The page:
But speaking of baby-ish, there is a greater offence.  In the clap-along session, the avatar is a toddler boy or girl, clearly depicted in a diaper.  You can turn the picture off, but you still see said avatar at the end of the lesson, acting as a conductor, wearing a tuxedo shirt with the diaper and bare legs showing underneath.  It’s cute if your student is a young child, or if they are older watching on as their younger sibling does the program.  But for the 8-12 crowd, it screams “baby product”, and they may not want to have anything to with the program.  It just wouldn’t be cool.  I’m going to give BrillKids that feedback, in hopes that they may add an older avator to the program.  That’s all it needs to be a great program for these older children.  For that matter, the material in little musician would be great for high-schoolers, or college students.  Even mommies with a musical background like me.  But taking it all in with a diapered avatar is a bit much for some to swallow.  My husband joked that if you replaced the baby avatar with a gothic teenager, and switched out the nursery rhymes for punk rock, you would have guitar hero.  The steady beat concept taught is the same.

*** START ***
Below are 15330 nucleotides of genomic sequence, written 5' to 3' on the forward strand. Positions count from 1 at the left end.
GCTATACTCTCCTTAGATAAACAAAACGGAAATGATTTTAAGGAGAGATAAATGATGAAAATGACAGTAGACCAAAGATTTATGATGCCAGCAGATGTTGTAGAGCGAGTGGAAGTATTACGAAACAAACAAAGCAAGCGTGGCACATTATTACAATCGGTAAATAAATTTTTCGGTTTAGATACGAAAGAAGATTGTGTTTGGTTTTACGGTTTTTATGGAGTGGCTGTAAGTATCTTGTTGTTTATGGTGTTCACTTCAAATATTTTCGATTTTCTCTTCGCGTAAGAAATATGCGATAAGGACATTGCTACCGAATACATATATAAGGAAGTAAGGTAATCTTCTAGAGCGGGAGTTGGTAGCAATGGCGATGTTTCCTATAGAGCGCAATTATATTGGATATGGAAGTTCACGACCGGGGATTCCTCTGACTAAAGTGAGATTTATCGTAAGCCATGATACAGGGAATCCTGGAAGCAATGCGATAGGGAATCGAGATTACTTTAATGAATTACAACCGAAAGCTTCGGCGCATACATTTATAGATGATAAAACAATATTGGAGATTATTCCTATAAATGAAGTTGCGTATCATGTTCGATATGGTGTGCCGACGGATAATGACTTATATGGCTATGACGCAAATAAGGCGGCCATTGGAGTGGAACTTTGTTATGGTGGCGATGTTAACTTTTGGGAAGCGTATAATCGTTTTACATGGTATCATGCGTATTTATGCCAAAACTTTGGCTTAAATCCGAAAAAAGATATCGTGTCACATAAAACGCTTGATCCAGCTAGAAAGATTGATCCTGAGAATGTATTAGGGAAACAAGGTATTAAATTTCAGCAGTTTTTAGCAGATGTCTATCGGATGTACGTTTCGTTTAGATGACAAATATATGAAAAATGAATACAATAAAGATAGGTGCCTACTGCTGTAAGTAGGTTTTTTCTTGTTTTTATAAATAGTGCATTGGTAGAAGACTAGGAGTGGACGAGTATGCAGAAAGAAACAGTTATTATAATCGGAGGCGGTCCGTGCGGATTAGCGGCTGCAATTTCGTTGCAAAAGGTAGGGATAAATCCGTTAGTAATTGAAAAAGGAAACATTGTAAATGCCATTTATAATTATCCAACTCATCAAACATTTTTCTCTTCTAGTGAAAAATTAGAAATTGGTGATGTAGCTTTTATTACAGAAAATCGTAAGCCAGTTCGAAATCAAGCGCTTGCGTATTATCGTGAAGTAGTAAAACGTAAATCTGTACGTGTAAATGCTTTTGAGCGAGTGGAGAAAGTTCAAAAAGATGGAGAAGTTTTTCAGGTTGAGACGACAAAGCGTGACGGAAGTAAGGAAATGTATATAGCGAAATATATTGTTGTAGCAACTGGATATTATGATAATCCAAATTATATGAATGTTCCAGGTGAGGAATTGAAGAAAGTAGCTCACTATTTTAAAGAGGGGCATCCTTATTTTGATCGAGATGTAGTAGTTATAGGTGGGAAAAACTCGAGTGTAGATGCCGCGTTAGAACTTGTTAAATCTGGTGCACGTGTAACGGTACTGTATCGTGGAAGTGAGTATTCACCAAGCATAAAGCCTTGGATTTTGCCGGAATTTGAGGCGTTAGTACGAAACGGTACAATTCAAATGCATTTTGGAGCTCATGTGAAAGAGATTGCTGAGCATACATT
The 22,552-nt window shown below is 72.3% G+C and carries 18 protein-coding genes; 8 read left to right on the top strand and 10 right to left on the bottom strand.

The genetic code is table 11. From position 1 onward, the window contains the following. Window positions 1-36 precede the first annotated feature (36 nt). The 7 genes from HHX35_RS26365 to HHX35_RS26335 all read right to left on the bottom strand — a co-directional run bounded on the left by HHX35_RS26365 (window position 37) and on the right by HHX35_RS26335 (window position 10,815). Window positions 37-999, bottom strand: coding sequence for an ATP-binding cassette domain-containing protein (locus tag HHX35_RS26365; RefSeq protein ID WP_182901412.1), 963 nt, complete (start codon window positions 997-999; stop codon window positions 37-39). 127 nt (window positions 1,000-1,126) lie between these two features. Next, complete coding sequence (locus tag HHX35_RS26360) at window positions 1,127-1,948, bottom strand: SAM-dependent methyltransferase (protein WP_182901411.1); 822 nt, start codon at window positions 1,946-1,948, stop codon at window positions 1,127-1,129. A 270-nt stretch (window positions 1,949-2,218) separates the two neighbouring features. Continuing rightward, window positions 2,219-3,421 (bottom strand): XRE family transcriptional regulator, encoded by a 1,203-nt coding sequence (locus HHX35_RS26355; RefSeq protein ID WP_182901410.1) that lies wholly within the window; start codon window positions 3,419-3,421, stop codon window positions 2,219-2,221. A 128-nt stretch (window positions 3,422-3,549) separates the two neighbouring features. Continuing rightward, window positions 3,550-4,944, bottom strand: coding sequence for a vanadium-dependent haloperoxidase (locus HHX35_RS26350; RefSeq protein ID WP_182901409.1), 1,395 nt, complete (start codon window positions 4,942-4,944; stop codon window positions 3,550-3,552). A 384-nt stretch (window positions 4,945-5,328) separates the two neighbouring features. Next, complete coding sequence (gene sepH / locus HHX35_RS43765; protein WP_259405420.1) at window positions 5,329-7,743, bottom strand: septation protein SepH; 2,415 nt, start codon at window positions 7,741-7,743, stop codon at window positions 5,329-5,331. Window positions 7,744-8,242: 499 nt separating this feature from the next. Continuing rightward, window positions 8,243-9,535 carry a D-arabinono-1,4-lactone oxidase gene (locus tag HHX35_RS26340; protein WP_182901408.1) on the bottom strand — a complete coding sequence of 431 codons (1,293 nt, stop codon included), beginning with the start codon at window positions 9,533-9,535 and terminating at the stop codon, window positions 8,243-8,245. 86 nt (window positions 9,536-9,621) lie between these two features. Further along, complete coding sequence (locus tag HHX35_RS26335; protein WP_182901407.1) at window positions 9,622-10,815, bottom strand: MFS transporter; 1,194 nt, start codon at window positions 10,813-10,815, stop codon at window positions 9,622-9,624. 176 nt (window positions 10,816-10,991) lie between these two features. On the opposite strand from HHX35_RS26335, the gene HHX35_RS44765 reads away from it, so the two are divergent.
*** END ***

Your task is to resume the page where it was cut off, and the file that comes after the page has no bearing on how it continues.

The only other reason it may not be a good fit is the price.  It’s a premium product.  Yes, it’s only a computer software, but it took 4 years of development, and then 6 months of beta testing to get it where it is today.  A lot of parents volunteered to gather YouTube videos to supplement each lesson, as well as offer suggestions for music clips in the appreciation portions of the lesson.  It takes a lot of work to create digital products.  I should know, my husband does it for a living, and I’ve dabbled in it myself.  That work has a cost, and it is reflected in Little Musician’s $199 price tag.  I came up with the money by deciding not to enroll my preschooler in the local children’s choir.  I figure that it will give my children a solid foundation in music that will save money/time teaching these concepts to my children later on.  It’s a great deal really, but it’s still not cheap.  Unless you’re rich, it will take some budgeting to add Little Musician to your resources.  Only you can make that decision for your family.

In Summary

As a musician, and an Early Learning advocate, I whole-heartedly give Little Musician 5 stars.  It’s essentially my dream product for my kids.  They love it, and so do I.  There are a lot of music products and curriculums out there, many of them very good, but I really do think that this is one of the better ones.  Daily lessons, and you just need to push play.  Technology plays a big part in our emerging world culture, and I think that media is especially important for music as it is aural in nature.  Music can’t be fully experienced in a book.  It can be experienced in the head only after the learner has heard the music itself.  Little Musician gives young children that aural experience.  I highly recommend Little Musician.